Tuesday, January 22, 2013

How to Archive Family Keepsakes Blog Book Tour: How to Preserve Vintage Cookbooks

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**Note from Gena:
I'm so happy to introduce this guest post from Denise Levenick, excerpted from her new book How to Archive Family Keepsakes. I feel strongly that in order to research female ancestors and preserve their stories we need to use the documents and heirlooms they left behind. Denise and I both have a passion for vintage cookbooks. An important aspect to documenting family history is preserving it for later generations. I know you will get some valuable tips in her guest post.

**Note from Denise:
Today’s Guest Post for the Blog Book Tour features an excerpt from my new book How to Archive Family Keepsakes on safely storing and organizing your vintage cookbook collection. Whether you have a single stained cookbook that once belonged to your grandmother, or bookshelves groaning with the weight of many volumes, I hope you will take the time to safely preserve your family keepsakes for the generations of cooks to come.

How to Preserve Vintage Cookbooks
Guest Post by Denise May Levenick, The Family Curator
author of How to Archive Family Keepsakes (Family Tree Books, 2012).

Most family collections include a few books-- high school and college yearbooks, favorite cookbooks, novels, or poetry volumes. Conservators recommend that stable bound books be stored upright on shelving unless they are rare or in poor condition when they should be stored flat and in protective archival boxes.
Before storing your family cookbooks, take time to carefully examine the volume for genealogical clues to your family history. You may find women’s maiden names, or clues to mothers, aunts and other elusive female relatives. Look through the book page by page for loose papers. Take note of favorite recipes, those with notes or tell-tale food stains!

Where to Store Old Cookbooks
For most of us, the best, and easiest place, to store family books is right in with our current volumes. Your bookcase is probably located in the temperate environment of your family room, living room, or den and relatively free from dust, insects, and extreme fluctuations in temperature or humidity.
If you decide to store vintage cookbooks in your kitchen, select a shelf where away from the cooking range where grease, heat, and dust can easily damage paper and bindings.
If you like to cook with your old cookbooks, consider covering the book with a protective book jacket, or using photocopies of favorite recipes.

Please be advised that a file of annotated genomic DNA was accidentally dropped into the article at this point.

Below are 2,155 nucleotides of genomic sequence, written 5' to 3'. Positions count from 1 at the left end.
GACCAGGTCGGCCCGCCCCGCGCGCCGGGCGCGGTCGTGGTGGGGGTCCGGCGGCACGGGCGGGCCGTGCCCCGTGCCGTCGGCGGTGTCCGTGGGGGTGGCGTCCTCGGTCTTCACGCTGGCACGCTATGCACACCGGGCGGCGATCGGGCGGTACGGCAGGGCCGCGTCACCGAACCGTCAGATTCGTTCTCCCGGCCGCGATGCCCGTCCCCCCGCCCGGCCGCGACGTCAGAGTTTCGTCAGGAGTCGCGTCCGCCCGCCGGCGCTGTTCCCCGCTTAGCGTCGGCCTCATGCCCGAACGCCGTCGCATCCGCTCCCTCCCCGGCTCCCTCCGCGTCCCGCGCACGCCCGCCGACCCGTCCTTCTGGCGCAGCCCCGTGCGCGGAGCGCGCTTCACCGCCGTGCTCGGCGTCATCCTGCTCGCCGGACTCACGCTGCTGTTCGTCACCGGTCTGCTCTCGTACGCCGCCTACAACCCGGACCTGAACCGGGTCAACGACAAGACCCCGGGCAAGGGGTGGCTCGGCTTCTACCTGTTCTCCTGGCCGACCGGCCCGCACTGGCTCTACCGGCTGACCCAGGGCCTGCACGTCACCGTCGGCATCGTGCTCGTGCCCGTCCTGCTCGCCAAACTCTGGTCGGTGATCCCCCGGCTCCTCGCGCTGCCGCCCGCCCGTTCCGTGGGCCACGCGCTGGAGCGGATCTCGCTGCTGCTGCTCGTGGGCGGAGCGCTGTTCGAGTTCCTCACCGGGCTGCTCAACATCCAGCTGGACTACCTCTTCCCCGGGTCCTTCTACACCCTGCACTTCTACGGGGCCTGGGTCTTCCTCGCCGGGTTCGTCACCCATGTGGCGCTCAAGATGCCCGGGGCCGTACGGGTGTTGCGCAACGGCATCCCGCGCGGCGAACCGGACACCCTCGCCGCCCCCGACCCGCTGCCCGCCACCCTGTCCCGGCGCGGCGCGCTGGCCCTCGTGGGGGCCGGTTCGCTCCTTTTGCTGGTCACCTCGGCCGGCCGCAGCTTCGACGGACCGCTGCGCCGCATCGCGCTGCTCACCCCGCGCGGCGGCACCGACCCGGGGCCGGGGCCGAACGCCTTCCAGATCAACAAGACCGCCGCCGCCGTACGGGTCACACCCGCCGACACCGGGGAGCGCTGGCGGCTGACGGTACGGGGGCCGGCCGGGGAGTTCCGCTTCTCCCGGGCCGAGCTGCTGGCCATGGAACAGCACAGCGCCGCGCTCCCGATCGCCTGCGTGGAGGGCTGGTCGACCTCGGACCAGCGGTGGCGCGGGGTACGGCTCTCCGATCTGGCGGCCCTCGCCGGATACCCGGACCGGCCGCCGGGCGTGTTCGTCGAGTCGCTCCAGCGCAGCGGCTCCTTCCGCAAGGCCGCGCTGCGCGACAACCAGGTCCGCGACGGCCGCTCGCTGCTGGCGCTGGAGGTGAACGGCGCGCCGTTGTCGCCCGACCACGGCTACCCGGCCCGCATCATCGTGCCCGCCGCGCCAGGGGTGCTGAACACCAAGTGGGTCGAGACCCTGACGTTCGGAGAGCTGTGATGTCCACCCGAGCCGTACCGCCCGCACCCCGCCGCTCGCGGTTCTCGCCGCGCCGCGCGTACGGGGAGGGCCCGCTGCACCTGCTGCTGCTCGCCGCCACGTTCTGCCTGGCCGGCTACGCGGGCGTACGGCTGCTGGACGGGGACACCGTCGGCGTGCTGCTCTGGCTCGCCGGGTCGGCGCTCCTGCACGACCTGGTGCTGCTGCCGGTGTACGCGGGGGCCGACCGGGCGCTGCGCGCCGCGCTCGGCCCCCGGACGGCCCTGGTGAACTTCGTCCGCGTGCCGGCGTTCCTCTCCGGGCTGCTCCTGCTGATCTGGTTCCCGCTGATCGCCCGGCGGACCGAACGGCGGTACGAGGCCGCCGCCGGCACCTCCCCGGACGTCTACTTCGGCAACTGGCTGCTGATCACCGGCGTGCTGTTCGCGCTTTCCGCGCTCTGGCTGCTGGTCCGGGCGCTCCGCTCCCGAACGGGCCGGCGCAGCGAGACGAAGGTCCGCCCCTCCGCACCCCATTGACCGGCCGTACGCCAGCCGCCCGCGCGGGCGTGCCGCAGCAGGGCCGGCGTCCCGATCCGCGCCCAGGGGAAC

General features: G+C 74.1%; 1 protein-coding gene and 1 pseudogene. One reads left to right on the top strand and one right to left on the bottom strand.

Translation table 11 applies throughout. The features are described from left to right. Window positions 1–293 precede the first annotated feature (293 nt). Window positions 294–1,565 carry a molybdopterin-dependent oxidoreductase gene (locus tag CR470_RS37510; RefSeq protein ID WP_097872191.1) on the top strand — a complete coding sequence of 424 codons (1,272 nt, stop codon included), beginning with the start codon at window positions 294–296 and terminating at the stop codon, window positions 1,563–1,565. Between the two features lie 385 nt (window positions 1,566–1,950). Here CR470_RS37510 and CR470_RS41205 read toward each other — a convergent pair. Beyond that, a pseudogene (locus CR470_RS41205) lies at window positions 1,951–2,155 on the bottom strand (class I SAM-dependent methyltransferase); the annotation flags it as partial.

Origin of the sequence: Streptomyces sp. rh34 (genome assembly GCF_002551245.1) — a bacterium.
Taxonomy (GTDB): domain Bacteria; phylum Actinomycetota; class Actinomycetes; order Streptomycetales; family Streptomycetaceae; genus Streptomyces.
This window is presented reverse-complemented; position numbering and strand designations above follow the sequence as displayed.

Catalog Your Cookbooks
Take time to write a brief history, or provenance, or your treasured cookbooks. Include the names (birth and death dates, and addresses if you know them) of previous owners. You could write the information in pencil on the flyleaf of your book, or on a piece of acid-free paper tucked inside the first pages.

If you have a large cookbook collection, you may want to catalog the books and include the ownership information in your inventory. Keep a copy in your archive or with your family history records so you remember what books you own and where they came from.
For help preserving old family recipe cards, see The Family Curator: 3 Recipes for Preserving Family Recipe Cards.

Organizing Options
1. Organize by subject.
2. Organize by owner or family if you are caring for the archives of several ancestors.

Storage Solutions
• Store printed books upright on home bookshelves or in your archival storage location.
• Store damaged or fragile books flat inside archival folders or closed boxes.

• Remove bookmarks and pressed flowers from pages of books.
Consider removing news clippings and replacing with photocopies on acid-free paper. The acid in newsprint can easily damage adjacent pages due from acid-migration.
• Take care when removing upright books from shelves. Do not pull the volume by the spine; instead push back on the volumes on either side and grasp the volume to remove.
• Avoid writing in rare or fragile books. Add identifying notes on a piece of archival paper inserted in the front of the book.
• Use a hose attachment to vacuum your bookshelves regularly to keep dust-free.

• Look for book and pamphlet storage options in archival catalogs.
• Protect the cover or dust jacket with clear archival plastic covers.

Resources for Archival Book Jackets:
Brodart <www.shopbrodart.com>
Gaylord Brothers <www.gaylord.com>
HollingerMetal Edge <www.hollingermetaledge.com>
from How to Archive Family Keepsakes: Learn How to Preserve Family Photos, Memorabilia & Genealogy Records by Denise May Levenick (Family Tree Books, 2012). Copyright, 2012, Denise May Levenick. All Rights Reserved. www.thefamilycurator.com.
How to Archive Family Keepsakes (Family Tree Books, 2012) ISBN 1440322236
Paperback / eBook Family Tree Books, Amazon.com, Scribd, iBooks, Barnes&Noble.com. 10% Savings Coupon ShopFamilyTree.

Join the Blog Tour